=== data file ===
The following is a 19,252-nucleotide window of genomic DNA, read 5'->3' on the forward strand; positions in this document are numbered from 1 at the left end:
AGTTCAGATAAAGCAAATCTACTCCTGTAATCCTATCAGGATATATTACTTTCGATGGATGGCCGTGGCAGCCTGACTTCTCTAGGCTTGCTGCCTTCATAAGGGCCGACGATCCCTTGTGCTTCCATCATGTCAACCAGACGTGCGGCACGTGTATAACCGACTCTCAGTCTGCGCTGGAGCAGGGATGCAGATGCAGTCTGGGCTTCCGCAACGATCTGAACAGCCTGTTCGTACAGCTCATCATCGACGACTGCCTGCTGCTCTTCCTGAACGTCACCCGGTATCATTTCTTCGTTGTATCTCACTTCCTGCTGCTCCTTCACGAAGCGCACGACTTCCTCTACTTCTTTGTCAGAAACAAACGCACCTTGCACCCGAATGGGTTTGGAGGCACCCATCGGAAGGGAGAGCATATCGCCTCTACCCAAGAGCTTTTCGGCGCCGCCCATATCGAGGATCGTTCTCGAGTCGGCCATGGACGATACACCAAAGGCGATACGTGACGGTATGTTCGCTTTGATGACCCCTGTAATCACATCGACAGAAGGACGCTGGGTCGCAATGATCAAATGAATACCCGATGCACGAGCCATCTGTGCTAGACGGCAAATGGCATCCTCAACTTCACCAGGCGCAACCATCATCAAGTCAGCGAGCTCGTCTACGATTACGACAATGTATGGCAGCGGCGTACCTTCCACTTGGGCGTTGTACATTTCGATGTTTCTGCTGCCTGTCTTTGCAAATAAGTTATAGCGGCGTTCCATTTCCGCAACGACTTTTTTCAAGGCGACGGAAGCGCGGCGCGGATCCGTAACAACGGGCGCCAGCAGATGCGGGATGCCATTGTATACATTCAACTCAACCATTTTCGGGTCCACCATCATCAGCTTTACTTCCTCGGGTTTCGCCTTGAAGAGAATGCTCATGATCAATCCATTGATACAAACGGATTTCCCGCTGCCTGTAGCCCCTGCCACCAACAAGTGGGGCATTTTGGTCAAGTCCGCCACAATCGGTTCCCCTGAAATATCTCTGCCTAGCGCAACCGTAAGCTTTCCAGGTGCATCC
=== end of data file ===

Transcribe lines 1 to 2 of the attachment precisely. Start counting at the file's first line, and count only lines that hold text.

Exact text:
The following is a 19,252-nucleotide window of genomic DNA, read 5'->3' on the forward strand; positions in this document are numbered from 1 at the left end:
AGTTCAGATAAAGCAAATCTACTCCTGTAATCCTATCAGGATATATTACTTTCGATGGATGGCCGTGGCAGCCTGACTTCTCTAGGCTTGCTGCCTTCATAAGGGCCGACGATCCCTTGTGCTTCCATCATGTCAACCAGACGTGCGGCACGTGTATAACCGACTCTCAGTCTGCGCTGGAGCAGGGATGCAGATGCAGTCTGGGCTTCCGCAACGATCTGAACAGCCTGTTCGTACAGCTCATCATCGACGACTGCCTGCTGCTCTTCCTGAACGTCACCCGGTATCATTTCTTCGTTGTATCTCACTTCCTGCTGCTCCTTCACGAAGCGCACGACTTCCTCTACTTCTTTGTCAGAAACAAACGCACCTTGCACCCGAATGGGTTTGGAGGCACCCATCGGAAGGGAGAGCATATCGCCTCTACCCAAGAGCTTTTCGGCGCCGCCCATATCGAGGATCGTTCTCGAGTCGGCCATGGACGATACACCAAAGGCGATACGTGACGGTATGTTCGCTTTGATGACCCCTGTAATCACATCGACAGAAGGACGCTGGGTCGCAATGATCAAATGAATACCCGATGCACGAGCCATCTGTGCTAGACGGCAAATGGCATCCTCAACTTCACCAGGCGCAACCATCATCAAGTCAGCGAGCTCGTCTACGATTACGACAATGTATGGCAGCGGCGTACCTTCCACTTGGGCGTTGTACATTTCGATGTTTCTGCTGCCTGTCTTTGCAAATAAGTTATAGCGGCGTTCCATTTCCGCAACGACTTTTTTCAAGGCGACGGAAGCGCGGCGCGGATCCGTAACAACGGGCGCCAGCAGATGCGGGATGCCATTGTATACATTCAACTCAACCATTTTCGGGTCCACCATCATCAGCTTTACTTCCTCGGGTTTCGCCTTGAAGAGAATGCTCATGATCAATCCATTGATACAAACGGATTTCCCGCTGCCTGTAGCCCCTGCCACCAACAAGTGGGGCATTTTGGTCAAGTCCGCCACAATCGGTTCCCCTGAAATATCTCTGCCTAGCGCAACCGTAAGCTTTCCAGGTGCATCC